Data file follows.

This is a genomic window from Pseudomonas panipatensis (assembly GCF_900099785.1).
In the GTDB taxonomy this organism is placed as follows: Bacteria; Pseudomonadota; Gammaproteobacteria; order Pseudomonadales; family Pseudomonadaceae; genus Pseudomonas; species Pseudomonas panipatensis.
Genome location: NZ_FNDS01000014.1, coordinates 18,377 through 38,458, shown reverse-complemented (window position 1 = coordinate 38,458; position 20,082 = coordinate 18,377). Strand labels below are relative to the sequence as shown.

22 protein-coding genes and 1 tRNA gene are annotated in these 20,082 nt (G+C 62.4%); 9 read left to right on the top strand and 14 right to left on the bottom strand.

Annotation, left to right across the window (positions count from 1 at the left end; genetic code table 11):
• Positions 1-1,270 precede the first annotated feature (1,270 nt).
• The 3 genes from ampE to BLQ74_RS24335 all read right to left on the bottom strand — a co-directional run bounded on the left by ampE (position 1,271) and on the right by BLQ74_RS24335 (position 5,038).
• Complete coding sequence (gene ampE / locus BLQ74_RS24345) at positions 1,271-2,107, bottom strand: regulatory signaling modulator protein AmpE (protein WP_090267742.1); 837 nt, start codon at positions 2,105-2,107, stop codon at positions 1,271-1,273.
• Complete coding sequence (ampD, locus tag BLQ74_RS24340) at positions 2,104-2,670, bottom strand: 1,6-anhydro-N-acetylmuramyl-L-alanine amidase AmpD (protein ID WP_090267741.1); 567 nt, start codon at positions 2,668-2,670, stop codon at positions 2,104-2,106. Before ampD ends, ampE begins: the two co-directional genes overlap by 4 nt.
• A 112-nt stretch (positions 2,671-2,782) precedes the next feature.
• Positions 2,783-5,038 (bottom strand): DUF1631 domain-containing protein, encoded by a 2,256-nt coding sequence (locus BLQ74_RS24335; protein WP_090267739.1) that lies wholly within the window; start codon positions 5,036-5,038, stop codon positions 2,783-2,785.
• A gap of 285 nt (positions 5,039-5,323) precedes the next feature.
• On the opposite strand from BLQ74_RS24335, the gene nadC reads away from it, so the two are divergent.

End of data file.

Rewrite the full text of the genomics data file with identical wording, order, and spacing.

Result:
This is a genomic window from Pseudomonas panipatensis (assembly GCF_900099785.1).
In the GTDB taxonomy this organism is placed as follows: Bacteria; Pseudomonadota; Gammaproteobacteria; order Pseudomonadales; family Pseudomonadaceae; genus Pseudomonas; species Pseudomonas panipatensis.
Genome location: NZ_FNDS01000014.1, coordinates 18,377 through 38,458, shown reverse-complemented (window position 1 = coordinate 38,458; position 20,082 = coordinate 18,377). Strand labels below are relative to the sequence as shown.

22 protein-coding genes and 1 tRNA gene are annotated in these 20,082 nt (G+C 62.4%); 9 read left to right on the top strand and 14 right to left on the bottom strand.

Annotation, left to right across the window (positions count from 1 at the left end; genetic code table 11):
• Positions 1-1,270 precede the first annotated feature (1,270 nt).
• The 3 genes from ampE to BLQ74_RS24335 all read right to left on the bottom strand — a co-directional run bounded on the left by ampE (position 1,271) and on the right by BLQ74_RS24335 (position 5,038).
• Complete coding sequence (gene ampE / locus BLQ74_RS24345) at positions 1,271-2,107, bottom strand: regulatory signaling modulator protein AmpE (protein WP_090267742.1); 837 nt, start codon at positions 2,105-2,107, stop codon at positions 1,271-1,273.
• Complete coding sequence (ampD, locus tag BLQ74_RS24340) at positions 2,104-2,670, bottom strand: 1,6-anhydro-N-acetylmuramyl-L-alanine amidase AmpD (protein ID WP_090267741.1); 567 nt, start codon at positions 2,668-2,670, stop codon at positions 2,104-2,106. Before ampD ends, ampE begins: the two co-directional genes overlap by 4 nt.
• A 112-nt stretch (positions 2,671-2,782) precedes the next feature.
• Positions 2,783-5,038 (bottom strand): DUF1631 domain-containing protein, encoded by a 2,256-nt coding sequence (locus BLQ74_RS24335; protein WP_090267739.1) that lies wholly within the window; start codon positions 5,036-5,038, stop codon positions 2,783-2,785.
• A gap of 285 nt (positions 5,039-5,323) precedes the next feature.
• On the opposite strand from BLQ74_RS24335, the gene nadC reads away from it, so the two are divergent.